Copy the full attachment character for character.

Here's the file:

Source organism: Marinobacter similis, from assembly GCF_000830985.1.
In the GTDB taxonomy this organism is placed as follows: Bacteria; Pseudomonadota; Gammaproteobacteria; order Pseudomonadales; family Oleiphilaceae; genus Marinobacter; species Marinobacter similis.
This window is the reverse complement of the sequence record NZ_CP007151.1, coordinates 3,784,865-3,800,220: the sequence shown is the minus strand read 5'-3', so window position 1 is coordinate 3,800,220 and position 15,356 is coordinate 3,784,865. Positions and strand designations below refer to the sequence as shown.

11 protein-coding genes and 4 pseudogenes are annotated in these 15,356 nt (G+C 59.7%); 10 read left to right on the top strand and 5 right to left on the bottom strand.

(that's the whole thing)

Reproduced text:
Source organism: Marinobacter similis, from assembly GCF_000830985.1.
In the GTDB taxonomy this organism is placed as follows: Bacteria; Pseudomonadota; Gammaproteobacteria; order Pseudomonadales; family Oleiphilaceae; genus Marinobacter; species Marinobacter similis.
This window is the reverse complement of the sequence record NZ_CP007151.1, coordinates 3,784,865-3,800,220: the sequence shown is the minus strand read 5'-3', so window position 1 is coordinate 3,800,220 and position 15,356 is coordinate 3,784,865. Positions and strand designations below refer to the sequence as shown.

11 protein-coding genes and 4 pseudogenes are annotated in these 15,356 nt (G+C 59.7%); 10 read left to right on the top strand and 5 right to left on the bottom strand.